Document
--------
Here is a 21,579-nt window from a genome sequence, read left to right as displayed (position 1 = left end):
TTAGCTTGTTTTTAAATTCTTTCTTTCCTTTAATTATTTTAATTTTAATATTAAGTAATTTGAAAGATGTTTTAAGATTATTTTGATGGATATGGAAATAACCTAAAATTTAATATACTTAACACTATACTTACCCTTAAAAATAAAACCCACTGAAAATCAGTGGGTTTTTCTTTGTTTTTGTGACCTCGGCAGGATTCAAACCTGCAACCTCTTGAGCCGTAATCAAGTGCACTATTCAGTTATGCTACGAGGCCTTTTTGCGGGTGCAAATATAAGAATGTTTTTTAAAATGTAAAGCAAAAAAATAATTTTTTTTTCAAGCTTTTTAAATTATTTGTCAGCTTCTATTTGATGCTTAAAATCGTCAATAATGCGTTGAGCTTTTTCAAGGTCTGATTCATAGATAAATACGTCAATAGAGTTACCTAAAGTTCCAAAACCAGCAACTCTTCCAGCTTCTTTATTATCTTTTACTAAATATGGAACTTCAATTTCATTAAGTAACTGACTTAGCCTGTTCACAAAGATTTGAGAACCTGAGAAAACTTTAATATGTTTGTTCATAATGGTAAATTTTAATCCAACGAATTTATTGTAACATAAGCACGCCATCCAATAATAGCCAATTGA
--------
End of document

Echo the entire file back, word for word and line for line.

Here is a 21,579-nt window from a genome sequence, read left to right as displayed (position 1 = left end):
TTAGCTTGTTTTTAAATTCTTTCTTTCCTTTAATTATTTTAATTTTAATATTAAGTAATTTGAAAGATGTTTTAAGATTATTTTGATGGATATGGAAATAACCTAAAATTTAATATACTTAACACTATACTTACCCTTAAAAATAAAACCCACTGAAAATCAGTGGGTTTTTCTTTGTTTTTGTGACCTCGGCAGGATTCAAACCTGCAACCTCTTGAGCCGTAATCAAGTGCACTATTCAGTTATGCTACGAGGCCTTTTTGCGGGTGCAAATATAAGAATGTTTTTTAAAATGTAAAGCAAAAAAATAATTTTTTTTTCAAGCTTTTTAAATTATTTGTCAGCTTCTATTTGATGCTTAAAATCGTCAATAATGCGTTGAGCTTTTTCAAGGTCTGATTCATAGATAAATACGTCAATAGAGTTACCTAAAGTTCCAAAACCAGCAACTCTTCCAGCTTCTTTATTATCTTTTACTAAATATGGAACTTCAATTTCATTAAGTAACTGACTTAGCCTGTTCACAAAGATTTGAGAACCTGAGAAAACTTTAATATGTTTGTTCATAATGGTAAATTTTAATCCAACGAATTTATTGTAACATAAGCACGCCATCCAATAATAGCCAATTGA